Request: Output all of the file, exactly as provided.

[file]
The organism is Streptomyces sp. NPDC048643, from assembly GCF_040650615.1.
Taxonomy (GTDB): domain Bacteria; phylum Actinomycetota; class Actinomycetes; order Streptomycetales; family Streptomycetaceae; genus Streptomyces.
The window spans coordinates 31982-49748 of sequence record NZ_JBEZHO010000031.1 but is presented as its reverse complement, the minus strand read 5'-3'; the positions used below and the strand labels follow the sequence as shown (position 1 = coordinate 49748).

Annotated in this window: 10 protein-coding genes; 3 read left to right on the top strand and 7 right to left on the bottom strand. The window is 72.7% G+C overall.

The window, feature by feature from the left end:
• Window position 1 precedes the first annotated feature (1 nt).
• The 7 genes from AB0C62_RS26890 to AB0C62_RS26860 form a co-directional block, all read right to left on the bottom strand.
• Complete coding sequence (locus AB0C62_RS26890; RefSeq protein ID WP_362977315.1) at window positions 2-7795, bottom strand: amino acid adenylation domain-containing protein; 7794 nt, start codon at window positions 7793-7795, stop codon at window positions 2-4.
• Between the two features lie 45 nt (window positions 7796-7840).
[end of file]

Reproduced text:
The organism is Streptomyces sp. NPDC048643, from assembly GCF_040650615.1.
Taxonomy (GTDB): domain Bacteria; phylum Actinomycetota; class Actinomycetes; order Streptomycetales; family Streptomycetaceae; genus Streptomyces.
The window spans coordinates 31982-49748 of sequence record NZ_JBEZHO010000031.1 but is presented as its reverse complement, the minus strand read 5'-3'; the positions used below and the strand labels follow the sequence as shown (position 1 = coordinate 49748).

Annotated in this window: 10 protein-coding genes; 3 read left to right on the top strand and 7 right to left on the bottom strand. The window is 72.7% G+C overall.

The window, feature by feature from the left end:
• Window position 1 precedes the first annotated feature (1 nt).
• The 7 genes from AB0C62_RS26890 to AB0C62_RS26860 form a co-directional block, all read right to left on the bottom strand.
• Complete coding sequence (locus AB0C62_RS26890; RefSeq protein ID WP_362977315.1) at window positions 2-7795, bottom strand: amino acid adenylation domain-containing protein; 7794 nt, start codon at window positions 7793-7795, stop codon at window positions 2-4.
• Between the two features lie 45 nt (window positions 7796-7840).